Beijing has threatened to arrest Americans in China if the US doesn't stop persecuting Chinese scholars
- Beijing has reportedly threatened to arrest Americans in China amid growing tensions between the countries.
- Beijing says the US is unfairly detaining Chinese academics and has threatened to retaliate on numerous occasions, according to a report.
- Earlier this year, the US Department of Justice arrested four Chinese researchers who it accused of hiding affiliations with the People's Liberation Army in their visa applications.
- The US State Department is advising Americans to avoid travel to China after Beijing indicted two Canadian nationals for espionage.
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Beijing has repeatedly threatened to lock up Americans in China if the US does not drop its Chinese scholars' persecution.
China has communicated the threat to the White House on numerous occasions and through multiple channels, including the US embassy in Beijing, according to The Wall Street Journal.
This latest escalation in tension between the White House and Beijing dates back to July when the US Department of Justice arrested four Chinese researchers, accused of concealing affiliations with the People's Liberation Army in their visa applications. One — Juan Tang — spent a month in the Chinese consulate in California before being arrested by the FBI. She denied the allegations and has since been released on bail.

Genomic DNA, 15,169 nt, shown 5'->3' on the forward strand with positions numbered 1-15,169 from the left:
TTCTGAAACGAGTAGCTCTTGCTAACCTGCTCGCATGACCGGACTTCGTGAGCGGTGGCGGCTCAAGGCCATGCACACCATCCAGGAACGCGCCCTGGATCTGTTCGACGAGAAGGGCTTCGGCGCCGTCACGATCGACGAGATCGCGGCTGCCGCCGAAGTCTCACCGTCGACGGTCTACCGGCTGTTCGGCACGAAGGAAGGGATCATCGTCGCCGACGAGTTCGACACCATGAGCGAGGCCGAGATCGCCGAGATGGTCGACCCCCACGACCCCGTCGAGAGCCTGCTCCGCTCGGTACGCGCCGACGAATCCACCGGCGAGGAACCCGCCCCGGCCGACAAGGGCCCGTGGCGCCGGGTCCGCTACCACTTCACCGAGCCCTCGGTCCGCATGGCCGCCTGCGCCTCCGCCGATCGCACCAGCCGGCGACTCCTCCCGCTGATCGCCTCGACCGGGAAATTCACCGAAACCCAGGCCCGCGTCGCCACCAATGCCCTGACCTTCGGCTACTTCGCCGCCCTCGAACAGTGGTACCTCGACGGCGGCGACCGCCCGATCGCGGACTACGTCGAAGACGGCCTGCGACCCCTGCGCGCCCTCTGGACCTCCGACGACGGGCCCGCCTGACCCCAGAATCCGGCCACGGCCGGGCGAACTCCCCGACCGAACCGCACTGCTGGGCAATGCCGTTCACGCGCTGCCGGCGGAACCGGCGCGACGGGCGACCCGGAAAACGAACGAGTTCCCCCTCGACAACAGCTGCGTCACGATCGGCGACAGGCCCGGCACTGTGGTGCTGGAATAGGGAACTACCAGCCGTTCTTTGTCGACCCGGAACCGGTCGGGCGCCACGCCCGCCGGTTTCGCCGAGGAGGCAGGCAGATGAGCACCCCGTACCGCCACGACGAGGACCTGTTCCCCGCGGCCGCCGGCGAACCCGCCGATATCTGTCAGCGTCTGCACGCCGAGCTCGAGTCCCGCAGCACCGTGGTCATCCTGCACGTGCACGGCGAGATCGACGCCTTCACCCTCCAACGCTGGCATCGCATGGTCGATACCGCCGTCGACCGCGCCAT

At the time of her arrest, Beijing warned the US that it would detain an American in China if Tang were not allowed to return to China, the Wall Street Journal reported.
Since then, the US has stepped up its campaign to identify Chinese academics and students it claims security risks. Last month it revoked visas for 1,000 Chinese nationals who wanted to study and research in the US.
As part of an increasingly hardline approach to Beijing, the Trump administration has accused China of seeking to steal technology and military information in a bid to overtake replace it as the world's leading superpower.
Last month, the US State Department advised citizens against traveling to China, warning that Beijing was using arbitrary detention and blocking foreign nationals from leaving "to gain bargaining leverage over foreign governments."
In June, Beijing indicted two Canadian nationals on espionage charges 18 months after first detaining the pair.
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